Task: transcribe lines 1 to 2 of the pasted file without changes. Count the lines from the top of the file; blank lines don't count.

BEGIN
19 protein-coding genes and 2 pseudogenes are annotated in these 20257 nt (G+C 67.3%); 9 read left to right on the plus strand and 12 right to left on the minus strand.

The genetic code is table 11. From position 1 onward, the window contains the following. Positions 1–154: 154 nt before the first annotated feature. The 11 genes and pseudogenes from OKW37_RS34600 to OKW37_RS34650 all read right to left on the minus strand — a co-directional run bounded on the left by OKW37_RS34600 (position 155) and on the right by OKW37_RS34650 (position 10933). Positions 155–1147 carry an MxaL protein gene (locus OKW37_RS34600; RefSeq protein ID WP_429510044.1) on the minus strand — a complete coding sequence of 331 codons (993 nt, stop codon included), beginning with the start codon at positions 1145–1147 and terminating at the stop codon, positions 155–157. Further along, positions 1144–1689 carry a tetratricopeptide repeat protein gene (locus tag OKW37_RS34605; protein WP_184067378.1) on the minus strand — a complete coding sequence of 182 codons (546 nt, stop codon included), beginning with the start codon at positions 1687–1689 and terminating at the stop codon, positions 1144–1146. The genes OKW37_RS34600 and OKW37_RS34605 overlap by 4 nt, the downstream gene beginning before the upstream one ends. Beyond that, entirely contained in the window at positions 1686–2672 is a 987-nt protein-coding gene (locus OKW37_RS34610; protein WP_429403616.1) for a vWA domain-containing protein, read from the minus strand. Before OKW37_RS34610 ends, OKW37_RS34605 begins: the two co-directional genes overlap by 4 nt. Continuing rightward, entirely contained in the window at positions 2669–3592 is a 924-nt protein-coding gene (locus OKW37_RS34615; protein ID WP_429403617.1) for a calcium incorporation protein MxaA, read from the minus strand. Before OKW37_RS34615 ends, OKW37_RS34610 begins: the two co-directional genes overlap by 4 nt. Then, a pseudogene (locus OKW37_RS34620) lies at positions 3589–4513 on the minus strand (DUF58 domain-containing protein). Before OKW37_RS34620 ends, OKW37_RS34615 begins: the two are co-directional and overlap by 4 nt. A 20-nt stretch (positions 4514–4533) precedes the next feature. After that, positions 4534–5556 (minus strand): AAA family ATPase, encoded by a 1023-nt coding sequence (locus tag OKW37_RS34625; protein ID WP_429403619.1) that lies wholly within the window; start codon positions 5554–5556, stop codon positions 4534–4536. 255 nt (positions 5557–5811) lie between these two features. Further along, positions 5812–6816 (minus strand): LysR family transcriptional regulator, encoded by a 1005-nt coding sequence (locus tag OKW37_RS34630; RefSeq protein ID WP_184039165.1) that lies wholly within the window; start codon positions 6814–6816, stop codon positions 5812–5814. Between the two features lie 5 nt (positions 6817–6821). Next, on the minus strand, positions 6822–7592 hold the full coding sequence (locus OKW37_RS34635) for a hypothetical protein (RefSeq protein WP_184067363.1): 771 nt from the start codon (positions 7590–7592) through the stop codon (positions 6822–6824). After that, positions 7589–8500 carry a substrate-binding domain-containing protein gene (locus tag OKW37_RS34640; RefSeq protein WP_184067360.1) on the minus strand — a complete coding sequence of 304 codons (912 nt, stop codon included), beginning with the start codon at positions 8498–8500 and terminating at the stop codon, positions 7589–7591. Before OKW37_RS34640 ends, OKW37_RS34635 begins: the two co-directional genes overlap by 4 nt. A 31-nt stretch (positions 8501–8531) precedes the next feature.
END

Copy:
19 protein-coding genes and 2 pseudogenes are annotated in these 20257 nt (G+C 67.3%); 9 read left to right on the plus strand and 12 right to left on the minus strand.

The genetic code is table 11. From position 1 onward, the window contains the following. Positions 1–154: 154 nt before the first annotated feature. The 11 genes and pseudogenes from OKW37_RS34600 to OKW37_RS34650 all read right to left on the minus strand — a co-directional run bounded on the left by OKW37_RS34600 (position 155) and on the right by OKW37_RS34650 (position 10933). Positions 155–1147 carry an MxaL protein gene (locus OKW37_RS34600; RefSeq protein ID WP_429510044.1) on the minus strand — a complete coding sequence of 331 codons (993 nt, stop codon included), beginning with the start codon at positions 1145–1147 and terminating at the stop codon, positions 155–157. Further along, positions 1144–1689 carry a tetratricopeptide repeat protein gene (locus tag OKW37_RS34605; protein WP_184067378.1) on the minus strand — a complete coding sequence of 182 codons (546 nt, stop codon included), beginning with the start codon at positions 1687–1689 and terminating at the stop codon, positions 1144–1146. The genes OKW37_RS34600 and OKW37_RS34605 overlap by 4 nt, the downstream gene beginning before the upstream one ends. Beyond that, entirely contained in the window at positions 1686–2672 is a 987-nt protein-coding gene (locus OKW37_RS34610; protein WP_429403616.1) for a vWA domain-containing protein, read from the minus strand. Before OKW37_RS34610 ends, OKW37_RS34605 begins: the two co-directional genes overlap by 4 nt. Continuing rightward, entirely contained in the window at positions 2669–3592 is a 924-nt protein-coding gene (locus OKW37_RS34615; protein ID WP_429403617.1) for a calcium incorporation protein MxaA, read from the minus strand. Before OKW37_RS34615 ends, OKW37_RS34610 begins: the two co-directional genes overlap by 4 nt. Then, a pseudogene (locus OKW37_RS34620) lies at positions 3589–4513 on the minus strand (DUF58 domain-containing protein). Before OKW37_RS34620 ends, OKW37_RS34615 begins: the two are co-directional and overlap by 4 nt. A 20-nt stretch (positions 4514–4533) precedes the next feature. After that, positions 4534–5556 (minus strand): AAA family ATPase, encoded by a 1023-nt coding sequence (locus tag OKW37_RS34625; protein ID WP_429403619.1) that lies wholly within the window; start codon positions 5554–5556, stop codon positions 4534–4536. 255 nt (positions 5557–5811) lie between these two features. Further along, positions 5812–6816 (minus strand): LysR family transcriptional regulator, encoded by a 1005-nt coding sequence (locus tag OKW37_RS34630; RefSeq protein ID WP_184039165.1) that lies wholly within the window; start codon positions 6814–6816, stop codon positions 5812–5814. Between the two features lie 5 nt (positions 6817–6821). Next, on the minus strand, positions 6822–7592 hold the full coding sequence (locus OKW37_RS34635) for a hypothetical protein (RefSeq protein WP_184067363.1): 771 nt from the start codon (positions 7590–7592) through the stop codon (positions 6822–6824). After that, positions 7589–8500 carry a substrate-binding domain-containing protein gene (locus tag OKW37_RS34640; RefSeq protein WP_184067360.1) on the minus strand — a complete coding sequence of 304 codons (912 nt, stop codon included), beginning with the start codon at positions 8498–8500 and terminating at the stop codon, positions 7589–7591. Before OKW37_RS34640 ends, OKW37_RS34635 begins: the two co-directional genes overlap by 4 nt. A 31-nt stretch (positions 8501–8531) precedes the next feature.